Now, unfortunately, I can’t go back in time and grab the stats from a year ago, but I can take their current stats and tell you over 7 million people listen to these guys on Spotify every month. This specific song has nearly 93 million streams in the last 15 months. That means this song has averaged roughly 6 million 200 thousand streams a month. I wanted to just assume that 89% of their fans listen to this every month, but some fans probably listen to it more than once a month.

 

Let’s jump into looking at the song itself though, why is it good? Let’s start with the beat. This song has a bass, a kicker, a snare, a clap, a trumpet, and a piano. Also, the tempo runs at 185, which is plenty fast to keep your heart and adrenaline pumping if you’re into it.

 

Music is designed to be felt with the heart, and this song has a lot of elements that sync up with your heartbeat nicely.

 

The song opens with a fun bass. It’s quite hard to describe, but it plays two sounds, then plays three sounds for a skipping noise. This creates the main rhythm of the song.

 

Each instrument in this song is really quite unique sounding, but the kick and snare follow a simple one-two beat, with every other kick playing twice. You’ll notice this mimics the rhythm of a heartbeat. It’s the beat you’re pulse will sync up with. It creates a secondary rhythm.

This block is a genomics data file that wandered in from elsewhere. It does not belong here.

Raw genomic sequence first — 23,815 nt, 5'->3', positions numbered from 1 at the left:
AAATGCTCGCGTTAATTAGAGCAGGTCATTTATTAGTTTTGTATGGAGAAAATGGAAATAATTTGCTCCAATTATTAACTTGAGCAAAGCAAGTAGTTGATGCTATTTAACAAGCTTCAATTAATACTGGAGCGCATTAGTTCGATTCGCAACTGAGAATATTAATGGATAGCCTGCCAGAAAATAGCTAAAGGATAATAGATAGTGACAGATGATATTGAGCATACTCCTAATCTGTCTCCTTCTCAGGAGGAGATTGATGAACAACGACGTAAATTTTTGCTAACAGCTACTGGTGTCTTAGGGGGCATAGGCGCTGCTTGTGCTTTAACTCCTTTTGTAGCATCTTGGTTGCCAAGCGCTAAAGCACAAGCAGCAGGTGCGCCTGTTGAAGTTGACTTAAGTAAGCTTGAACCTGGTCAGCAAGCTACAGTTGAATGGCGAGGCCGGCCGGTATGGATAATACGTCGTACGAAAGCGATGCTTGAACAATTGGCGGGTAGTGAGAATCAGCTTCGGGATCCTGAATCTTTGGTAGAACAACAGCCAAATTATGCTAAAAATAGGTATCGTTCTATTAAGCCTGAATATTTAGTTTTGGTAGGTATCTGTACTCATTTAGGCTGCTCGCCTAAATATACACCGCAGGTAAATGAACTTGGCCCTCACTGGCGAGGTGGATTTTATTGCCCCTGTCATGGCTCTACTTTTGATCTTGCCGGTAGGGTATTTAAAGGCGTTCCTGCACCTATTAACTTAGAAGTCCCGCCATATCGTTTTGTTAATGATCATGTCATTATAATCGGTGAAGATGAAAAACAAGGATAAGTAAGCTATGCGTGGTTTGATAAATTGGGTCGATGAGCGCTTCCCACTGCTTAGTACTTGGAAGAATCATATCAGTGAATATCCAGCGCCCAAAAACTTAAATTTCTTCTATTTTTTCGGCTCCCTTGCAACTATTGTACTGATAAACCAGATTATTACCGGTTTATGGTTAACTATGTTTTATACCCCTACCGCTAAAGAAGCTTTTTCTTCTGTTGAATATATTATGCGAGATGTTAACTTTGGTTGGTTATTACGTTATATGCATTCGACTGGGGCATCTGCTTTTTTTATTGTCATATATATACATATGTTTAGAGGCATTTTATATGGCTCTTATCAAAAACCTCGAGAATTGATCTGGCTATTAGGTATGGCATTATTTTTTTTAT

The clap in this song falls on the second and fourth note of each measure, so it syncs up to that heartbeat nicely, coming after each pulse.

 

The trumpet plays a series of rising notes to create the main melody to the song.

 

Also around the middle of the song, it cuts to a nice piano melody. Played in high notes, with fairly emotional lyrics sung over it.

 

The way I described this you’re probably thinking that the instruments all fall over each other and sound like a total mess, which they would if they all played simultaneously. This song actually constantly cuts new instruments in and out though. The beat changes every few seconds, and it does a great job of keeping the song from being overly repetitive. I’ll play it for you in chunks as we look at the lyrics, and again at the end.

 

Our lyrics are sung by Jack, and they come right out the gate singing our first verse.